Being part of the WORLDwrite crew was a fascinating opportunity to get to know Silvia's great example and to increase my interest in UK politics. This is the kind of project that inspires young people to work together to bring about change.

Joana (right) researched Sylvia’s internationalism and filmed at the ‘stone bomb’ in Woodford along with Mei Leng Yew (left)
Michael Bates
I worked on the music and sound design for Sylvia Pankhurst: Everything Is Possible and it was an incredibly interesting and enlightening experience. I had very little knowledge of Sylvia and working on the film I learnt so much about what was an exciting period of history. I got to really research deep into the styles of music that were being listened to during all the periods covered by the film and try to recreate them. The folk music that was being used by the many groups involved in Sylvia's story was a great inspiration and many of the pieces in the film were adapted from tunes popular at the time. This wasn't something I had done very much before and it really developed my interest and skill in doing so. It was also fascinating to learn about what the different areas of London sounded like during other periods of history, and then to try and recreate those sounds.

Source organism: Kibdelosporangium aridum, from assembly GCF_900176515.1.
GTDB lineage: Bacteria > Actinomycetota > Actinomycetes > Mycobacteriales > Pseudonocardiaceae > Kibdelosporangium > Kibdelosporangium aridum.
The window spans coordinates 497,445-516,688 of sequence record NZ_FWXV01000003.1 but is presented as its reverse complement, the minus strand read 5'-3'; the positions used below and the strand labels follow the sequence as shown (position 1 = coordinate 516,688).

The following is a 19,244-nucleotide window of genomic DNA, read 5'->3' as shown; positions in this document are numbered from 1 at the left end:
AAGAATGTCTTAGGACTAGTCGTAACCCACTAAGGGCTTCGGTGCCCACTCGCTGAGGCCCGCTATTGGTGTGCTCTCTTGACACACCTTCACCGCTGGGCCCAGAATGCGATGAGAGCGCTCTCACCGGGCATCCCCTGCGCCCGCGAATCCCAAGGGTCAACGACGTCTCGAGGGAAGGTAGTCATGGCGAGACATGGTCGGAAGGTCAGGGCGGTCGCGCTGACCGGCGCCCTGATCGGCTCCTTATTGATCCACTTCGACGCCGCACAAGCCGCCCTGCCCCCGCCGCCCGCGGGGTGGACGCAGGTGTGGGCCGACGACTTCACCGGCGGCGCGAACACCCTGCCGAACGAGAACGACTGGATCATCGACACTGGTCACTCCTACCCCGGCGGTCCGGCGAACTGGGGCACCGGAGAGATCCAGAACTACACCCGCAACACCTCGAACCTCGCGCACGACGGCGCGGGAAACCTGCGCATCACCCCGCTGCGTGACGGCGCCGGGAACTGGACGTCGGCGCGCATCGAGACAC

Michael researched & created sounds for period imagery of the East End provided by Malcolm Barr-Hamilton, Tower Hamlets Local History Library & Archives. Pictured here Bow Road c1909
Marisa Pereira
Participating in the development of Sylvia Pankhurst: Everything is Possible was an educational experience. I realised how Sylvia’s activities stretched well beyond the Suffrage Movement. Sylvia’s communism, and her internationalism, especially her campaign for the anti-imperialist struggle of the peoples of Ethiopia against the fascist Italian forces, are just a few of the reasons why she is a figure worth remembering. So thank you WORLDwrite for giving me the opportunity to be part of this fantastic project!

A breakfast reception for released prisoners with Sylvia at the top table, filmed courtesy of the Museum of London
Joey Bertran
I’m 23 years old, and an aspiring filmmaker. Throughout the summer and fall of 2010 I had the privilege of working with WORLDwrite. I feel that the work I’ve contributed to on the Sylvia Pankhurst Documentary is absolutely essential, because Sylvia’s life is a story that needs to be told. Before I joined the crew, I had never heard of Sylvia, so I quickly had to catch up on her background. Therefore, the more I learned, the more inspired I became. We filmed hundreds of hours of footage, on location, throughout London. We listened to and interviewed dozens of authors, historians, and experts on Sylvia and the East London Federation of Suffragettes; and I was behind the camera the majority of the time. Everyone we interviewed was so incredibly passionate about Sylvia’s life as an activist; I wanted to do whatever I could to help make this film so that I could inspire others the way that it inspired me. I’m confident that it will. This is a tremendous piece of history. I’m very fortunate to have played a role in its retelling.